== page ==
The reason it is difficult to find out whether or not we accept atrocities as: uncool, but okay if it brings us new stuff- is mainly that history is generally dehumanized. Howard Zinn futilely attempted to ignore the effect that examining the past has on the story itself, but to no avail. Bias leaks through, and the humanity of it always, always bleeds away. Despite remaining consciously aware that it is happening, you can read about the most awful events to ever occur in human history and feel less emotion than you would if you stubbed your toe.

“Those tears, that anger, cast into the past depletes our moral energy for the present.” -Howard Zinn

The past simply does not bring up the emotion that the present does, and so it is frustrating to answer Question #2 because you cannot examine history and identify the feelings that it conjures up. So you have to look at the present. Anyone can do this, in fact, I recommend that you attempt this for yourself in a second: really think about the world, think hard about something that is happening right now, or something that you could postulate happening in the future.

For example, think about the revolutions in the Middle East: does the deposition of corrupt governments justify the thousands, or tens of thousands of people that have died and are dying?

Or what if North Korea did actually initiate war instead of only threatening it? Personally I can’t see an outcome where North Korea emerges victorious, but again: does the reintegration of a culture back into the international world actually outweigh the lives lost, the families ruined, the homes destroyed?

When I think about these questions, I get angry because my answer seems to vary depending on how empathic I feel that day, which isn’t exactly ideal for when you want to write down something concrete.

But ultimately, the answer is something personal. So if you want to find out, close your eyes, do you best to imagine those scenarios, and feel.

And then take those feelings and dissect them with cold, hard logic.

Skateboarding – In Depth #2

I am very reluctant to have found a mentor, and on Sunday, I got to meet up with my mentor, Brad Abram. I was introduced to Brad by my soccer coach, after I asked my team if anyone could teach me to skateboard. Brad learned how to skateboard when he was a teenager, by his father, so he definitely has plenty on experience. He also has background in coaching his son’s baseball and soccer teams, so he will also have experience in coaching. On Sunday, I met up with Brad at the skate park at Town Centre, where he *tried* to teach me the basics of skateboarding. It was pretty hard to even balance on my reasonably loose skateboard, but it allowed me to learn how to stop and turn easier. Although the first day was cut short due to his other commitements, I at least gained some knowledge about how to turn, stop, and glide on skateboard. The first step is always the hardest…right?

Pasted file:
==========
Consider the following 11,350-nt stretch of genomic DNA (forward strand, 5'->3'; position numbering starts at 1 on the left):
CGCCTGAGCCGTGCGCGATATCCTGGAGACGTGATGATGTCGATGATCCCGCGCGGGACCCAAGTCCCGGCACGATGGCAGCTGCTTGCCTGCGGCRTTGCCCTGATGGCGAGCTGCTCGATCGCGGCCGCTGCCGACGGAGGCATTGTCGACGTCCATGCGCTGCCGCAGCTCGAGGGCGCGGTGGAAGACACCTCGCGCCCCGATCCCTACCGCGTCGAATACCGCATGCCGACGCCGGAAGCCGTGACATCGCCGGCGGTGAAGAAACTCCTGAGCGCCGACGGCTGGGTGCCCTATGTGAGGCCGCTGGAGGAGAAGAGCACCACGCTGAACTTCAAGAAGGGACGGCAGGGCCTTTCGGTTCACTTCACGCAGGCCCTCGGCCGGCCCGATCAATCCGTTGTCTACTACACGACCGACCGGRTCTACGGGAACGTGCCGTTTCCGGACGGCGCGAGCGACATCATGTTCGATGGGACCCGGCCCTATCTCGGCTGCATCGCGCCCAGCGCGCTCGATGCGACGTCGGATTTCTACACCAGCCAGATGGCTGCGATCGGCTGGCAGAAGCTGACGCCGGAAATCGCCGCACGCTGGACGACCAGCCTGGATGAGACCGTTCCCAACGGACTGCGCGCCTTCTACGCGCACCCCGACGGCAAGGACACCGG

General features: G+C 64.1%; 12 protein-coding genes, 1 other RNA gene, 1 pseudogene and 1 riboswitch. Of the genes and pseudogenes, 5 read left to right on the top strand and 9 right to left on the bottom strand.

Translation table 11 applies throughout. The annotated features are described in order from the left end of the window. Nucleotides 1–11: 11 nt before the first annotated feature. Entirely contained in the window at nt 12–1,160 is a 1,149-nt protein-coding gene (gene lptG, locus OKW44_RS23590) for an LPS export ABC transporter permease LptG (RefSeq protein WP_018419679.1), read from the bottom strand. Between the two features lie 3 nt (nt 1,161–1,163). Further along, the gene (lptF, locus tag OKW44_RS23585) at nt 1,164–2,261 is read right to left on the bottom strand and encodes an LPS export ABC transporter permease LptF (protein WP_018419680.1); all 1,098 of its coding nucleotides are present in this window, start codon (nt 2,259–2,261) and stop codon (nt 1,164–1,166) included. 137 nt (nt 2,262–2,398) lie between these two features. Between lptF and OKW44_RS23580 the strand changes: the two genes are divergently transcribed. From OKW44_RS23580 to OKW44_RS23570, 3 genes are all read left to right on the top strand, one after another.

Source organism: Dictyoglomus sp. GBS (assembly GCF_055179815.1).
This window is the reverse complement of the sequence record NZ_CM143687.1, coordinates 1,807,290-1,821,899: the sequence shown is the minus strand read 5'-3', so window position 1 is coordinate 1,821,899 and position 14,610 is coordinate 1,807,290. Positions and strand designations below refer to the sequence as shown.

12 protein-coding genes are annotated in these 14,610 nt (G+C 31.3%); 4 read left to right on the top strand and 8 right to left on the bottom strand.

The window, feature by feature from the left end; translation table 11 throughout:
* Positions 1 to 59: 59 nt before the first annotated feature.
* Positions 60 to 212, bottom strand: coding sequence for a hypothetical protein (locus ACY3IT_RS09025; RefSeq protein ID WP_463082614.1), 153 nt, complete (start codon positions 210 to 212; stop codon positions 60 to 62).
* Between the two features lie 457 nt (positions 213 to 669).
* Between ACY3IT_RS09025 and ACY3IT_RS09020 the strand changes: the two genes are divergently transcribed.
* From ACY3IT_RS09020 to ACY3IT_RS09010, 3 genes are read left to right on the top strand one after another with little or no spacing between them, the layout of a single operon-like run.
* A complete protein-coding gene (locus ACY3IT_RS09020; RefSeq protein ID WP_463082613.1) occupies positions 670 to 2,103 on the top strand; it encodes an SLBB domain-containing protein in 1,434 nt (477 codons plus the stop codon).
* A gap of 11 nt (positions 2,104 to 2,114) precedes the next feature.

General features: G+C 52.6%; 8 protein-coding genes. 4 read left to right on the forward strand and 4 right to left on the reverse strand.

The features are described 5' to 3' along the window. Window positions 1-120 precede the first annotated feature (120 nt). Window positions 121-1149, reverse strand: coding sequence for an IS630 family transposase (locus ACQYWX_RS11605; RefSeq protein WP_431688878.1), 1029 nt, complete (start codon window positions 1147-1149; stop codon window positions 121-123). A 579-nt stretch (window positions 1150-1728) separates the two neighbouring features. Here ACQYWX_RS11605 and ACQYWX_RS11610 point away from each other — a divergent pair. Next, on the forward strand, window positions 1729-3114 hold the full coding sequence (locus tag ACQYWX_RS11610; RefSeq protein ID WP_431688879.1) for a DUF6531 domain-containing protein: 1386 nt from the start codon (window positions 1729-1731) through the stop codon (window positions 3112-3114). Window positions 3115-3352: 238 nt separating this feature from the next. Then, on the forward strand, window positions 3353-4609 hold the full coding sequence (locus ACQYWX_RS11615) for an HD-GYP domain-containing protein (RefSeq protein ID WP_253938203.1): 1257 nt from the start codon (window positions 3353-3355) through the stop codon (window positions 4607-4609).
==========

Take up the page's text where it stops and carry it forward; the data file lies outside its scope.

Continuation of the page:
Future of Society

My theme is all revolved around the moral value of society, and what it will look like in the past, present, and future. From this, my inquiry that has interested me is,

“If the more powerful society/nation still oppress others for individual gain in modern time like the past, what will the future’s society look like?”



After I found out my computer was too slow to process and render a video, I created this picture, which represents my question, comparing my views of the future to “The Capitol”, described in the Hunger Games Trilogy. I will be explaining my thought process, by going over the past, present, and my views of the future.

From our discussions and readings in class, Columbus and his men showed little to none kindness or empathy towards the natives, nor did they talk about any doubt or guilt in their cruel actions. The Europeans were more advanced in weaponry, and were ruthless in their actions. Overall, Columbus and the Europeans, being able to take advantage of the natives’ peaceful lifestyle, showed next to no moral values, wiping out the majority of the natives.

Now in modern time, society has developed since the 1500’s and we have a general knowledge of what is right and wrong. Cultures have developed set common morals, ethics, and beliefs, which has helped guide people to make “right” decisions according to that culture. Even though the majority of humans stick to their moral values, powerful groups still abuse their power. In the 20th and 21st centrury, there have been wars because one country’s want for land or resources, such as both World Wars and the Iraq War.

Now, what does the future hold? Of course, no one can answer this completely accurately, but it really reminded me of the The Capitol, in the Hunger Games. I find it relates to my question because in the books, The Capitol is the central and dominant state in the country, Panem. The Hunger Games illustrate how the dominant society (Capitol) abuses their powers with no moral values, all for personal gain and pleasure. They do this by holding an annual event, where they select two twenty-four tributes from all of the lesser, poorer, districts, and force them to fight to the death for their amusement, and to remind the other districts of the Capitol’s power. The citizens of the Capitol show no empathy towards the other districts, stuffing their faces with food while watching others fight for their lives. Of course, this is the worst-case scenario, but it intrigued me how the Hunger Games related to what our society may look like in the distant future.